I'll never forget the dot-com boom. It was an unbelievable time to be involved in the financial markets. Tiny companies with only a dream and a sketchy business plan were able to raise millions if their name included the dot-com suffix.
Things became so crazy that a close friend confided to me that he felt embarrassed to be making so much money in such a quick and easy fashion by getting in on Internet IPOs. Once a hyped Internet company's stock debuted, shares would often move 2 to 5 points higher. If you were investing during this time, you know exactly what I'm talking about.
The Internet has truly revolutionized the way we live. Not only has it enriched investors untold amounts, but it has empowered everyone in ways never thought possible.
If you missed out on the lucrative Internet revolution, a second revolution has started to emerge. This revolution will dwarf the first one in terms of magnitude, personal impact -- and investment potential.
Now, I am not talking about a new company with a new unproven technology like was seen during the first revolution. This isn't something like the overhyped Segway transporter or a new way to sell pet food. This revolution will be built on the backs of established technology companies that have already started to develop tools and techniques to exploit the pending sea change.
In fact, many people are already using rudimentary aspects of the world-changing technological shift. The first Internet revolution connected billions of people to one another through social networks. It provided easy access to knowledge and products that had been previously nearly inaccessible.
The pending revolution will connect everything on the planet. Now, before you think I have lost my mind by watching too much "X-Files" or "Star Trek," let me explain.
Many of you have experienced the first ripples of this revolution. Some of you even use it on a daily basis. Prime examples include the E-ZPass for toll roads, ATMs and gas pumps. These tools are all connected to the Internet through machine-to-machine interfaces.
Soon, nearly everything will be connected. This revolution is called the "Internet of Everything," or IoE for short. It is forecast to produce profits of $613 billion in 2013 and has the potential to become a $14 trillion market.
It is estimated that by 2020, 50 billion connections will exist between everyday objects, people, and devices. The Internet of everything will connect everything from digital remote health monitoring to smart factories and virtual assistants.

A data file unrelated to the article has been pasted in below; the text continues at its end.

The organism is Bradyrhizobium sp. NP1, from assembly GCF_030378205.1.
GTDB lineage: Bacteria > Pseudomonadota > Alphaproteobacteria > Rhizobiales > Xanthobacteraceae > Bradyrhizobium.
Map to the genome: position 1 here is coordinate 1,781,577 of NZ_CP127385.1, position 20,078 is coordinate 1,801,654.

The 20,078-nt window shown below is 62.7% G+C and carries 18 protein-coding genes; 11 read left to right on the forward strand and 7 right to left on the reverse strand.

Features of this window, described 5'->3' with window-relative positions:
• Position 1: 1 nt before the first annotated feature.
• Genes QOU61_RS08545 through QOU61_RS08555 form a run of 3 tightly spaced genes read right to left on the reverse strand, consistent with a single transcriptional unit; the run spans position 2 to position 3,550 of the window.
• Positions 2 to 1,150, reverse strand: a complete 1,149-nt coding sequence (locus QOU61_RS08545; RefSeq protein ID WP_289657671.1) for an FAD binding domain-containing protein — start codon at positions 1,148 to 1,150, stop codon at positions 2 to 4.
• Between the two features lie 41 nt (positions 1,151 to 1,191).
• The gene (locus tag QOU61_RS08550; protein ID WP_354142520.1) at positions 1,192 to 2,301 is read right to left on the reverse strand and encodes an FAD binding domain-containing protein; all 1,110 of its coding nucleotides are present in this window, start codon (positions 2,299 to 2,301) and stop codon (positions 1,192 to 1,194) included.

Everyday objects will be able to "talk" to keep owners informed and up to date. For example, imagine running low on milk. A throwaway tag will sense this fact and automatically place an order using your virtual assistant to deliver another gallon to your refrigerator.
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|The Internet of Everything is truly a world-changing revolution that will forever alter the way we live, work and play.
The potential is mind-blowing. The Internet of Everything is truly a world-changing revolution that will forever alter the way we live, work and play.
Sounds fascinating, but how can we profit?
The No. 1 company on the forefront of designing and profiting from this trend is Cisco Systems (Nasdaq: CSCO).
The company is developing routing technologies to help manage this revolution. It's a high-end routing device consisting of 1.5 million lines of code and 4 billion transistors and is expected to cost $250 million. This application-specific integrated circuit (ASIC) will create the technology needed for the Internet of Everything to become a reality. Cisco developers expect this chip to be available by the end of this year.
In addition, Cisco's Insieme Networks is working on the convergence of switching, routing, storage and computing on a common platform. The purpose of this device is that it allows the architecture to spread to the edge of the network providing the brains to the Internet of Everything.
A look at the financial health of the company shows Cisco reported decent results for the fourth quarter of its 2013 fiscal year. Earnings per share (EPS) increased by 11% year over year, to $0.52 a share, while revenue followed suit with a 6% gain.
"Our fourth quarter was a record on many fronts with record revenue, and record non-GAAP income, net income and EPS. We also generated $4 billion in operating cash flow, another record," Cisco CEO John Chambers said.
While things appear to be strong, the company just announced it is slashing of 4,000 jobs (5% of its workforce) in a cost-reduction effort. In addition, 2014 guidance was in line with analysts' expectations, but certainly nothing to get excited about.
Taking a technical look, shares have pulled back from hitting resistance at the high of $26.50. Price broke through the 50-day simple moving average on the downside and may find support in the $23 range. The 200-day simple moving average in the $22 area is the next solid technical support level.
Risks to Consider: The Internet of Everything is an exciting idea, and Cisco appears to be the company best poised to profit from its growth. However, it remains unclear how consumers, businesses and governments will accept the concept at the projected scope. In addition, all the standard stock market risks are in play despite the huge projections. Always use stops and position size correctly when investing.
Action to Take --> The recent lackluster projections by Cisco has knocked the shares down into my value buy zone. Buying now, with a stop at $23 with a 12-month target of $33, makes solid sense right now. Investors interested in the Internet of everything should also look at General Electric (NYSE: GE) as an alternative way to profit in this space.